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Editorial: Academic communities and the nature of academic discourse.

In 1990 Jerry and Dee Anna Willis founded the Society for Information Technology and Teacher Education (SITE) to provide an academic home for those working to integrate educational technology into teacher education. The Journal of Technology and Teacher Education (JTATE) was subsequently established to support SITE. Jerry Willis took on the editorship of the journal and expressed the hope that "all of us will look back on the Journal of Technology and Teacher Education as a publication that helped define the field of information technology and teacher education."

A decade later as the new millennium began, Jerry Willis was instrumental in helping conceive Contemporary Issues in Technology and Teacher Education (CITE Journal), an electronic counterpart to JTATE. An electronic journal was a natural step for an educational technology organization such as SITE for a number of reasons. As its name, "Contemporary Issues," suggests, information of immediate interest to readers can be made available in a more timely fashion than is possible with print media. In addition, CITE Journal provides an opportunity to include multimedia materials such as sound, video, and animation and incorporates a commentary function to allow readers to respond to published articles.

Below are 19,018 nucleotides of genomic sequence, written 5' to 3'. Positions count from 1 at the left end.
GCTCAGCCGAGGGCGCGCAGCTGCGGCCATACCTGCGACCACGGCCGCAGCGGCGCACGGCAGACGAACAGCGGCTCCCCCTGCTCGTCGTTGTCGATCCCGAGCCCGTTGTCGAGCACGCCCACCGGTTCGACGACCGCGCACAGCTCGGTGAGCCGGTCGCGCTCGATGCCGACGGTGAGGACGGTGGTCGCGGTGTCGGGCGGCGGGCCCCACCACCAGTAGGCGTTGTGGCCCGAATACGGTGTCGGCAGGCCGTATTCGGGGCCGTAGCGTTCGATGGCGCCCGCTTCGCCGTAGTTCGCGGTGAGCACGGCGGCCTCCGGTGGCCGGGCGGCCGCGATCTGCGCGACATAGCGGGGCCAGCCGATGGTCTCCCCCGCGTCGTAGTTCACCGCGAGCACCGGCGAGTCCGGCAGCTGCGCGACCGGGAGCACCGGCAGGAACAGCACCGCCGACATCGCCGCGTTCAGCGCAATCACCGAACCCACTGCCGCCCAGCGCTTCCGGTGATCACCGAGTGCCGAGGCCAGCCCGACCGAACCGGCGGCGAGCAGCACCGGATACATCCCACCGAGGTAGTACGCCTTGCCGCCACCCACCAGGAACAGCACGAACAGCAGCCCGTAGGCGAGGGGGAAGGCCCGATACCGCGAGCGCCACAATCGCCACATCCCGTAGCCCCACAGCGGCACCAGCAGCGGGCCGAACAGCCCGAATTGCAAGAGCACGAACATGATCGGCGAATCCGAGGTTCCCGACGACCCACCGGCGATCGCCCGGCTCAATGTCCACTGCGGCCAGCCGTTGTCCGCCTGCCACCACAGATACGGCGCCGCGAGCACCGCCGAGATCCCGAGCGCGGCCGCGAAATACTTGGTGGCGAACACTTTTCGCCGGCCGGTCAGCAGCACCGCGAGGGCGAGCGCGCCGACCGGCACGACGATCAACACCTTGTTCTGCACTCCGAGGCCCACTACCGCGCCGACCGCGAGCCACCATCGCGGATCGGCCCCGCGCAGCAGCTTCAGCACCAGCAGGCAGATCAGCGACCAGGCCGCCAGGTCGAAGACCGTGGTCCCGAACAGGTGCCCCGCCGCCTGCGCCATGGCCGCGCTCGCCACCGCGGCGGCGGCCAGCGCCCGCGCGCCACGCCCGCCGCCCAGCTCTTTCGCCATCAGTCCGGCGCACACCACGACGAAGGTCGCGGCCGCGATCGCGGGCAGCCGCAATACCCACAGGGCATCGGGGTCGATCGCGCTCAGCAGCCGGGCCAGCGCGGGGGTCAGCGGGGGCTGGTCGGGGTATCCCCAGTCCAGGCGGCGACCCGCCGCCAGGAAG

After serving as founding father and nurturing the journal through its infancy and early childhood, Jerry Willis has determined that the time has come to step down as editor of JTATE, although he will continue to serve as co-editor for CITE Journal and senior advisor to JTATE. Debra Sprague has agreed to serve as Jerry's successor as the next editor of JTATE.

Debra, a long-time active SITE member, is an associate professor in the Graduate School of Education at George Mason University. She has published in JTATE, as well as other technology journals, such as the Journal of Computers in Teacher Education and Learning and Leading with Technology. She is the author, with Priscilla Norton, of a text titled Technology for Teaching, which addresses effective integration of technology into classroom learning.

Debra has been active in the U.S. Department of Education Preparing Tomorrow's Teachers to Use Technology (PT3) program, and is principle investigator of a PT3 grant at George Mason University. Her technological interests are varied. She has served as co-principle investigator for an Office of Naval Research grant titled "Developing Virtual Environments for Training," as well as a related U.S. Department of Education grant, "Designing Environments for Virtual Immersive Science Education (DEVISE)."